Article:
Our precious cavaliers may encounter this devastating disease. Reputable breeders are working hard to minimize the odds of this in their bloodlines, but it is not an exact science. CM is a complex disease. There is so much we don’t know about it. We can have dogs who don’t exhibit symptoms produce it,. There are some who are diagnosed by MRI with it, who are asymptomatic (no symptoms), and others who do have it and exhibit symptoms.
Unfortunately we can not genetically test for it, so we have no way to predict which puppies may or may not get it. We do know it is polygenic. This means that it must be inherited from both sides, and it does seem to look like it can be passed hidden through many generations before popping up in the “perfect storm” in one puppy who exhibits the symptoms.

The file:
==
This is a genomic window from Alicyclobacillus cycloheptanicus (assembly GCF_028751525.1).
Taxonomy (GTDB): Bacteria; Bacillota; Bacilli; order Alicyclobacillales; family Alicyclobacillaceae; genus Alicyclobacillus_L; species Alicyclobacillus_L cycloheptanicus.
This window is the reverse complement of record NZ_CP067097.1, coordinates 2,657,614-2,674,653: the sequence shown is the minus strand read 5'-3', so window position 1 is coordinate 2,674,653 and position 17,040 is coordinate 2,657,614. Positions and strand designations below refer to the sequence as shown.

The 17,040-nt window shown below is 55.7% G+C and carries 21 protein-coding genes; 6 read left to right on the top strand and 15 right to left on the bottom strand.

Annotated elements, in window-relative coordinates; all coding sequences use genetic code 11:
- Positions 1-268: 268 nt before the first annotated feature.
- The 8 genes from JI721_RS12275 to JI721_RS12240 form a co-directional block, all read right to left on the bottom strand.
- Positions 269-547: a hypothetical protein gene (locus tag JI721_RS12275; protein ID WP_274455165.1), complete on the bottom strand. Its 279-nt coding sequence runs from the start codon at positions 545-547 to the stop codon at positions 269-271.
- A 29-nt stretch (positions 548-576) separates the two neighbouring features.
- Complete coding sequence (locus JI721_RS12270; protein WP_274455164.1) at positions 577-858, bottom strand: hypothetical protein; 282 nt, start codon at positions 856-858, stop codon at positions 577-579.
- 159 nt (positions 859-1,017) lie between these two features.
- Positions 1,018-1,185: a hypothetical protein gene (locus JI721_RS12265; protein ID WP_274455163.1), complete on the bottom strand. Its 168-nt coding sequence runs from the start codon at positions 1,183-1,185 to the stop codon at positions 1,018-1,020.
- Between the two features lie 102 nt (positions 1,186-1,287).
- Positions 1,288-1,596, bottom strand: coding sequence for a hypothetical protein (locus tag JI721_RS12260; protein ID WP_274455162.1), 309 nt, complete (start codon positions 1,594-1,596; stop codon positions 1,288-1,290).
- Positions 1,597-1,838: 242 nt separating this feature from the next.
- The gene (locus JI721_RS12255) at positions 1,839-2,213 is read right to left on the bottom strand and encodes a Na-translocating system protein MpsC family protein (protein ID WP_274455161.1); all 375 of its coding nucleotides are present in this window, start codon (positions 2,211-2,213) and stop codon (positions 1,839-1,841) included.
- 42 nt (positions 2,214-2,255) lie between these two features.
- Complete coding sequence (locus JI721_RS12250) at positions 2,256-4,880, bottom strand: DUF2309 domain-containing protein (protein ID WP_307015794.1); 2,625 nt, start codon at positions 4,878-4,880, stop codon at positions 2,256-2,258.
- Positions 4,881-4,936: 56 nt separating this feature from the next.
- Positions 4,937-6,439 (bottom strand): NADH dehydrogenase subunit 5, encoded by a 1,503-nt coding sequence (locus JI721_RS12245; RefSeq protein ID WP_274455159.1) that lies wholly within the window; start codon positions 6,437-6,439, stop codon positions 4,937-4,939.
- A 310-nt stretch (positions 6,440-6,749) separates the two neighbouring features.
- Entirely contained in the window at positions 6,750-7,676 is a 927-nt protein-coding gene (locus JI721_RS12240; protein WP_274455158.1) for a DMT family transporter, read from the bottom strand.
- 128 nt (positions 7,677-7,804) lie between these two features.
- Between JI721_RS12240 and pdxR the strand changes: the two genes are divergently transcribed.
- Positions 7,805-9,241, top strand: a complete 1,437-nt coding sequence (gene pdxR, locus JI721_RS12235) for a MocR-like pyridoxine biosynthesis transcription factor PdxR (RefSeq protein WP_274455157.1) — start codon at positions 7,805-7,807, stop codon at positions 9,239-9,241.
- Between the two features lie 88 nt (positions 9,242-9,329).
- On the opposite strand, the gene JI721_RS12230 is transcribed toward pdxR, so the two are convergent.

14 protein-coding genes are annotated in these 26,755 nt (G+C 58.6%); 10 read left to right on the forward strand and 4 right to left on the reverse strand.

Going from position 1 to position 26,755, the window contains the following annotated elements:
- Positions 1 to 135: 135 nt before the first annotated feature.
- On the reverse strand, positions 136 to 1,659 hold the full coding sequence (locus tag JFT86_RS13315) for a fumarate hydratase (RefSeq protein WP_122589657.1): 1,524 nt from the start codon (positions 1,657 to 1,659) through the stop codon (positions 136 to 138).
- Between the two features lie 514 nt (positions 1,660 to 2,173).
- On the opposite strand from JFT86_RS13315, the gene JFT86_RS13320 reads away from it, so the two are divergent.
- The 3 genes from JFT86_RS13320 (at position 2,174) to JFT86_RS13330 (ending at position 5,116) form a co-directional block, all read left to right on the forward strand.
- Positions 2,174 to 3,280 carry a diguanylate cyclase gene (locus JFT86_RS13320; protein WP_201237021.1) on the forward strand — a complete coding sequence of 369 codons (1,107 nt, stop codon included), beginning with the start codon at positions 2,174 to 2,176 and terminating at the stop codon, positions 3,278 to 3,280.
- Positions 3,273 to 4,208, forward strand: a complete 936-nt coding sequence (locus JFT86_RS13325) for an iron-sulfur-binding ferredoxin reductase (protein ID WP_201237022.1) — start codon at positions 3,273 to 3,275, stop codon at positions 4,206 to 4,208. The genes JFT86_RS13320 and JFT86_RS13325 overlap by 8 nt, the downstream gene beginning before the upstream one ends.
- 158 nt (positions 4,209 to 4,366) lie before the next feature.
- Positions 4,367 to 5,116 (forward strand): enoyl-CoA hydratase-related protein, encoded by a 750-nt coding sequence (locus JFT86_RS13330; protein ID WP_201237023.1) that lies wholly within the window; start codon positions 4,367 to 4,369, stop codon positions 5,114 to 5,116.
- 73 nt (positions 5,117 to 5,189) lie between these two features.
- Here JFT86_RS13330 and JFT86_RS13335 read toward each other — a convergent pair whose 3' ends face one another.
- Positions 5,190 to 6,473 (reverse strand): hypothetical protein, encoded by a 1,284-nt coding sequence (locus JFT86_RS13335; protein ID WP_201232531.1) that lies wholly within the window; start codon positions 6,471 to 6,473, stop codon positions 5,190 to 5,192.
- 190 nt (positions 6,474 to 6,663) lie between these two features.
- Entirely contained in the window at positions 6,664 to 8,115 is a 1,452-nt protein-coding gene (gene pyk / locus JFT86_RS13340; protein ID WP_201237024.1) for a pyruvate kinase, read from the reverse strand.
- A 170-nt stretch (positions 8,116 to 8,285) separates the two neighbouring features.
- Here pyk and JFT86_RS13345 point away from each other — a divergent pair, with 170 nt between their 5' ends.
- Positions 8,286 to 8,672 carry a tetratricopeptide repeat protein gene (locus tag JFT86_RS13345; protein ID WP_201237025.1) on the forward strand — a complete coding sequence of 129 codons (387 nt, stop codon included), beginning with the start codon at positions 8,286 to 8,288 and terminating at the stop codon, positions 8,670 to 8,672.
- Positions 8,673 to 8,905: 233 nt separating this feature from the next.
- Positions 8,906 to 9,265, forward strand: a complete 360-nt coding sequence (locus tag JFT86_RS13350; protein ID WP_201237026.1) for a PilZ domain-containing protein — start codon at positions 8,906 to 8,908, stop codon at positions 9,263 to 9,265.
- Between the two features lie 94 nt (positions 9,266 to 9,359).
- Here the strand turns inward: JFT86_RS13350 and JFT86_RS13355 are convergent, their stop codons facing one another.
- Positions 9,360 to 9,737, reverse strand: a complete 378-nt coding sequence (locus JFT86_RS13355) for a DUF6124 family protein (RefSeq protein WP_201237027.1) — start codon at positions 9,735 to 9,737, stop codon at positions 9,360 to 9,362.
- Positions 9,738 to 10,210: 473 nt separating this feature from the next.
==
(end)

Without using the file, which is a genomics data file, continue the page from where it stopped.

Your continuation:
So, lets talk about what CM actually is. The best way I can describe it would be to liken it to try to put your foot into a shoe that is too small for your foot. It is when the brain is too large for when the skull to the point that the cerebellum and brain stem are herniated into or via the foramen magnum.
Some people believe it is because the cavalier head shape has changed, but I am not entirely convinced by this theory as I have seen CM in both “domed” shaped heads as well as “flat” shaped heads. Some vets have talked about diagnosing CM by the shape of a cavalier’s head (not through MRI) and I believe that there is plenty of evidence that proves that there is CM (and clears) in many different head shapes and so i think we need to be careful of that.
Really, as a breeder, just do your research – ask questions about if your breeder does scanning and which dogs in your puppy’s bloodline have been scanned.